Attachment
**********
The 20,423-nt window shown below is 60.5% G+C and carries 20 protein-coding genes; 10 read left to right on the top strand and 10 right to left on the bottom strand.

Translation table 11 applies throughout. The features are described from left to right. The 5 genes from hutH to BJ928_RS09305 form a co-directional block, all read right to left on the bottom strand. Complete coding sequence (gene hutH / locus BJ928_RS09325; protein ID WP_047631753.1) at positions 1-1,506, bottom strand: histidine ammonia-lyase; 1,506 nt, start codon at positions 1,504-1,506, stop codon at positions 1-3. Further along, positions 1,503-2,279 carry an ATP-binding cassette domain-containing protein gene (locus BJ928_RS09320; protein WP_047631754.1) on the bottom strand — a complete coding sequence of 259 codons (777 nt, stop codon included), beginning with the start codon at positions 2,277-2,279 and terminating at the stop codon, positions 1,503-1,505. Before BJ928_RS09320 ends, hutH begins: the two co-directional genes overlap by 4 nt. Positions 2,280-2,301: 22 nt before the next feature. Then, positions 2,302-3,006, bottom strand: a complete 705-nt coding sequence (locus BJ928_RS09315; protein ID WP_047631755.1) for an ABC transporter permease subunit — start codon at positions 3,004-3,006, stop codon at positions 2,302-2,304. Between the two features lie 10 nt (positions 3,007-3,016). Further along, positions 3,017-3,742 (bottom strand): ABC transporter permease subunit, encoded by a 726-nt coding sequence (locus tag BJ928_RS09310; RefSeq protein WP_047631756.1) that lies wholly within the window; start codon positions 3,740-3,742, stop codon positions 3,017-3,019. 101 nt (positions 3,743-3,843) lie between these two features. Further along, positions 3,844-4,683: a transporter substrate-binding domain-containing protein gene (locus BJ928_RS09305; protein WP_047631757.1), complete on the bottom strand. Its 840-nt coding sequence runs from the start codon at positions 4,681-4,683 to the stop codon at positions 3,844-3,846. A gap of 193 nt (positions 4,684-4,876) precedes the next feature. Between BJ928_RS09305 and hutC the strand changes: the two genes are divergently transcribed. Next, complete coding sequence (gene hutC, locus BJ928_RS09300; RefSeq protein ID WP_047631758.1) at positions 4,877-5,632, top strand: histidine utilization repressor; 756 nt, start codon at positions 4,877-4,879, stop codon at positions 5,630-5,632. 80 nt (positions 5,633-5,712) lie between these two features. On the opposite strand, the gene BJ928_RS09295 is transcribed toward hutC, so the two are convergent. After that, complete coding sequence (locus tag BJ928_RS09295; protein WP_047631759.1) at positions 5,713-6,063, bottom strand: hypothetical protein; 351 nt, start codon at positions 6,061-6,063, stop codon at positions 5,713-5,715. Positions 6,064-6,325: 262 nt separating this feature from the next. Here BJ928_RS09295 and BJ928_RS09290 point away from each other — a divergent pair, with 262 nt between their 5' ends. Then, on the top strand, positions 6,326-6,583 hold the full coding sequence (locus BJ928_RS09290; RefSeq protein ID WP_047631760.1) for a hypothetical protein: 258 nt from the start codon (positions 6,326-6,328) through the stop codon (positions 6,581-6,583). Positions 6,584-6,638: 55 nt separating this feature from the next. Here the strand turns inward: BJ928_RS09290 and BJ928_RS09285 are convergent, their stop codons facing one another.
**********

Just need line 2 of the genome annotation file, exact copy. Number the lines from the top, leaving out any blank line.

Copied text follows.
Translation table 11 applies throughout. The features are described from left to right. The 5 genes from hutH to BJ928_RS09305 form a co-directional block, all read right to left on the bottom strand. Complete coding sequence (gene hutH / locus BJ928_RS09325; protein ID WP_047631753.1) at positions 1-1,506, bottom strand: histidine ammonia-lyase; 1,506 nt, start codon at positions 1,504-1,506, stop codon at positions 1-3. Further along, positions 1,503-2,279 carry an ATP-binding cassette domain-containing protein gene (locus BJ928_RS09320; protein WP_047631754.1) on the bottom strand — a complete coding sequence of 259 codons (777 nt, stop codon included), beginning with the start codon at positions 2,277-2,279 and terminating at the stop codon, positions 1,503-1,505. Before BJ928_RS09320 ends, hutH begins: the two co-directional genes overlap by 4 nt. Positions 2,280-2,301: 22 nt before the next feature. Then, positions 2,302-3,006, bottom strand: a complete 705-nt coding sequence (locus BJ928_RS09315; protein ID WP_047631755.1) for an ABC transporter permease subunit — start codon at positions 3,004-3,006, stop codon at positions 2,302-2,304. Between the two features lie 10 nt (positions 3,007-3,016). Further along, positions 3,017-3,742 (bottom strand): ABC transporter permease subunit, encoded by a 726-nt coding sequence (locus tag BJ928_RS09310; RefSeq protein WP_047631756.1) that lies wholly within the window; start codon positions 3,740-3,742, stop codon positions 3,017-3,019. 101 nt (positions 3,743-3,843) lie between these two features. Further along, positions 3,844-4,683: a transporter substrate-binding domain-containing protein gene (locus BJ928_RS09305; protein WP_047631757.1), complete on the bottom strand. Its 840-nt coding sequence runs from the start codon at positions 4,681-4,683 to the stop codon at positions 3,844-3,846. A gap of 193 nt (positions 4,684-4,876) precedes the next feature. Between BJ928_RS09305 and hutC the strand changes: the two genes are divergently transcribed. Next, complete coding sequence (gene hutC, locus BJ928_RS09300; RefSeq protein ID WP_047631758.1) at positions 4,877-5,632, top strand: histidine utilization repressor; 756 nt, start codon at positions 4,877-4,879, stop codon at positions 5,630-5,632. 80 nt (positions 5,633-5,712) lie between these two features. On the opposite strand, the gene BJ928_RS09295 is transcribed toward hutC, so the two are convergent. After that, complete coding sequence (locus tag BJ928_RS09295; protein WP_047631759.1) at positions 5,713-6,063, bottom strand: hypothetical protein; 351 nt, start codon at positions 6,061-6,063, stop codon at positions 5,713-5,715. Positions 6,064-6,325: 262 nt separating this feature from the next. Here BJ928_RS09295 and BJ928_RS09290 point away from each other — a divergent pair, with 262 nt between their 5' ends. Then, on the top strand, positions 6,326-6,583 hold the full coding sequence (locus BJ928_RS09290; RefSeq protein ID WP_047631760.1) for a hypothetical protein: 258 nt from the start codon (positions 6,326-6,328) through the stop codon (positions 6,581-6,583). Positions 6,584-6,638: 55 nt separating this feature from the next. Here the strand turns inward: BJ928_RS09290 and BJ928_RS09285 are convergent, their stop codons facing one another.